I first discovered her when I read her nonfiction book The Secret World of Wombats. Funny and informative, this book and How High Can a Kangaroo Hop? have become my favorite primers on these iconic Australian marsupials. Her famous picture book Diary of a Wombat and its sequels are now my go-to gifts for baby showers.
Jackie French writes a lot of historical fiction sent in Australia as well. The Miss Lily series is set in the years before and after WWI and tells the story of the forgotten women who helped fight the war. It combines Downton Abbey-type social situations with espionage, depictions of life at the front, and meditations on what it means to be a woman. The series includes two novels and a Christmas short story so far. She also writes historical fiction for children and young adults, including the Animal Stars series, the Matilda saga, A Rose for the Anzac Boys, Nanberry: Black Brother White, and many others.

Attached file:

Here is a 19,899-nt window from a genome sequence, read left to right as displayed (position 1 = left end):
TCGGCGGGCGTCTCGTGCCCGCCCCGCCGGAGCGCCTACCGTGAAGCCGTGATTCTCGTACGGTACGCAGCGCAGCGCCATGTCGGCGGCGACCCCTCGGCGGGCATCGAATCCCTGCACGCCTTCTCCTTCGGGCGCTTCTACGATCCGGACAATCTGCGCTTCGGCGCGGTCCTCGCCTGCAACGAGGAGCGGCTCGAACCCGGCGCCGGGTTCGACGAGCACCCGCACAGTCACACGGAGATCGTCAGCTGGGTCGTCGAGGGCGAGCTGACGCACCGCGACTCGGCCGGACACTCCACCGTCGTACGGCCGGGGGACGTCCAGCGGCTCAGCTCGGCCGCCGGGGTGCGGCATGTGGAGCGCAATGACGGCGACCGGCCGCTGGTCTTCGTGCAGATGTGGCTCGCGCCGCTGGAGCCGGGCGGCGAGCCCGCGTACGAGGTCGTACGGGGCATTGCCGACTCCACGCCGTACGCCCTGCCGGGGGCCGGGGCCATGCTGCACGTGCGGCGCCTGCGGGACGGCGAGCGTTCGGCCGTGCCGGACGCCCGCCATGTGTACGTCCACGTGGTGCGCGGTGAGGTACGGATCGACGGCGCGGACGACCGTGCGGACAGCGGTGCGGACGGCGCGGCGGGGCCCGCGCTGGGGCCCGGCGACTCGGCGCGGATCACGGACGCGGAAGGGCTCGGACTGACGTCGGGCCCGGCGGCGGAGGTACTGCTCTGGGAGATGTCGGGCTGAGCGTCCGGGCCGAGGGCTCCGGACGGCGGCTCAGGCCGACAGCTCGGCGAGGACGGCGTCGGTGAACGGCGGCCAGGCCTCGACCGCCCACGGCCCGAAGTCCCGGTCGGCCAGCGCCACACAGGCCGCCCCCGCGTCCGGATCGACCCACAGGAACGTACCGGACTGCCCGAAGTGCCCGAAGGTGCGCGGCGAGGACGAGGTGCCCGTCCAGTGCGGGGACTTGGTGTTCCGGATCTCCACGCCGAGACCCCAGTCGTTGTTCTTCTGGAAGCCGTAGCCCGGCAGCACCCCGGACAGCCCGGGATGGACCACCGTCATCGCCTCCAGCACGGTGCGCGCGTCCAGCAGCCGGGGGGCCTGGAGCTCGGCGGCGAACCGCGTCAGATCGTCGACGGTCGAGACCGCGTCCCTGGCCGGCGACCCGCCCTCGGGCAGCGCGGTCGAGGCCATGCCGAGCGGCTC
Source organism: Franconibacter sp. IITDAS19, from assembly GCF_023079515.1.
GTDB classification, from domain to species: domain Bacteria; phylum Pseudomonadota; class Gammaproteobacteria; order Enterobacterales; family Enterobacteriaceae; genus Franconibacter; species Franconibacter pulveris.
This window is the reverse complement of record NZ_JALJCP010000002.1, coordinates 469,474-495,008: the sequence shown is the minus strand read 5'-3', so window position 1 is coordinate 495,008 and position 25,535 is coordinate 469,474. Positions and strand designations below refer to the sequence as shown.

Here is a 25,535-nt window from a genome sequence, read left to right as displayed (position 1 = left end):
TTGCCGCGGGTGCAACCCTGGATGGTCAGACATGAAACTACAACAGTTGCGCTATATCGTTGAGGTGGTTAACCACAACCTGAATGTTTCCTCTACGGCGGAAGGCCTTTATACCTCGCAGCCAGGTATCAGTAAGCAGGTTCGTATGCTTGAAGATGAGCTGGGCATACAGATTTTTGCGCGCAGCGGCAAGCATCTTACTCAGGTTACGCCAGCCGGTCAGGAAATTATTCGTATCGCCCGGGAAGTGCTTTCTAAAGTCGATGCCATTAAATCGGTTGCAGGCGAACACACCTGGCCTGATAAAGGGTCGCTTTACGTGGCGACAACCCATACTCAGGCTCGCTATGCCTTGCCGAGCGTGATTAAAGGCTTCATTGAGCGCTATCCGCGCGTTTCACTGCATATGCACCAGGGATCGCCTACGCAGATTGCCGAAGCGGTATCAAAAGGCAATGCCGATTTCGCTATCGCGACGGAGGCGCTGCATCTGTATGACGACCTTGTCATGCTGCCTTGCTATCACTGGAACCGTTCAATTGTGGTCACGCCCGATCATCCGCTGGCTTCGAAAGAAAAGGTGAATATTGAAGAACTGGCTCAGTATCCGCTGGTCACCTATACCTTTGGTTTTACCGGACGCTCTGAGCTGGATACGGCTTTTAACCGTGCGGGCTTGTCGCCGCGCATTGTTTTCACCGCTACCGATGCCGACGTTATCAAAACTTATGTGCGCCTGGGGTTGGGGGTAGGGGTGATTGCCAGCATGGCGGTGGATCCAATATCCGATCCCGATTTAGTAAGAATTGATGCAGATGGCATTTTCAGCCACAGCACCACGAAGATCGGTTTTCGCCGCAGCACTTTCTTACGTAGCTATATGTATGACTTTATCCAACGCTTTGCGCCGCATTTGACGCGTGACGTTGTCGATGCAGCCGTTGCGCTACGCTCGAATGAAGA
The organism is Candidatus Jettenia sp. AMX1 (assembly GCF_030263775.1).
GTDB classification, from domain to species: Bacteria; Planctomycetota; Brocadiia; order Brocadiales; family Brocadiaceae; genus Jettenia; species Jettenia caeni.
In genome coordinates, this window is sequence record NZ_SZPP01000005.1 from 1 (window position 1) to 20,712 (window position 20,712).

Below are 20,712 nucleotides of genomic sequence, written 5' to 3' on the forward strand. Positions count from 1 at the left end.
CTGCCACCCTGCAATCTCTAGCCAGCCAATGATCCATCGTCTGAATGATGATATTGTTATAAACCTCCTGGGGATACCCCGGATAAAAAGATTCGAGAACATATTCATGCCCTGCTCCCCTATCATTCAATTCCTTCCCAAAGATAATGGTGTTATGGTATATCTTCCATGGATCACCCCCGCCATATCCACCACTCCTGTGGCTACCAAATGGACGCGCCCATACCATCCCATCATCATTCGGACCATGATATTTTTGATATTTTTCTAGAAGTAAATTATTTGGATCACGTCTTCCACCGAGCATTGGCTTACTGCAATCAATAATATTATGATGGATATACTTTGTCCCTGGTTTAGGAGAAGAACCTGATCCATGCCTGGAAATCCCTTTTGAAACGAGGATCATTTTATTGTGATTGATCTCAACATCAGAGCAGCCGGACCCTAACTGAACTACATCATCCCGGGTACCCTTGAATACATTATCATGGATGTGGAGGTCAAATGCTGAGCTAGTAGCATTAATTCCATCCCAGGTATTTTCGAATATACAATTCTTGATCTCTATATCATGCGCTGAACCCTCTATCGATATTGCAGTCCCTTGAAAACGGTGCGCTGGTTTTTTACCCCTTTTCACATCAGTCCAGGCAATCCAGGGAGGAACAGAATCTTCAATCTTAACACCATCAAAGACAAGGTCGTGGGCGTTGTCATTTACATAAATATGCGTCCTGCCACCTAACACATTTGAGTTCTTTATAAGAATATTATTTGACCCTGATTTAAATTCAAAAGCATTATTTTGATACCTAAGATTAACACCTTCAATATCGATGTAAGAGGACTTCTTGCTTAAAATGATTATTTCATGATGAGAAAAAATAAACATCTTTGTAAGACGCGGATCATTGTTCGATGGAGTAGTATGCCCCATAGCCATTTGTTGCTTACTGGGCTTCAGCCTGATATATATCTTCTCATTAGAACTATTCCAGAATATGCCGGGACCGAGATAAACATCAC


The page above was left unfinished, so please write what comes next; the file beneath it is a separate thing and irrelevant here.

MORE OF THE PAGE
I discovered that Jackie French has a fascinating origin story too. Her first manuscript, the book of short stories Rain Stones, was read for an unusual reason. As she explained in a 2009 interview: "My manuscript was pulled out of the pile because it was the messiest they'd ever seen—badly spelled (I'm dyslexic) and with all the 'e's written in biro. My wombat had been leaving his droppings on the keyboard and the letter 'e' no longer worked."
For anyone needing more reasons to explore Jackie French's work, check out her website or find her on Twitter.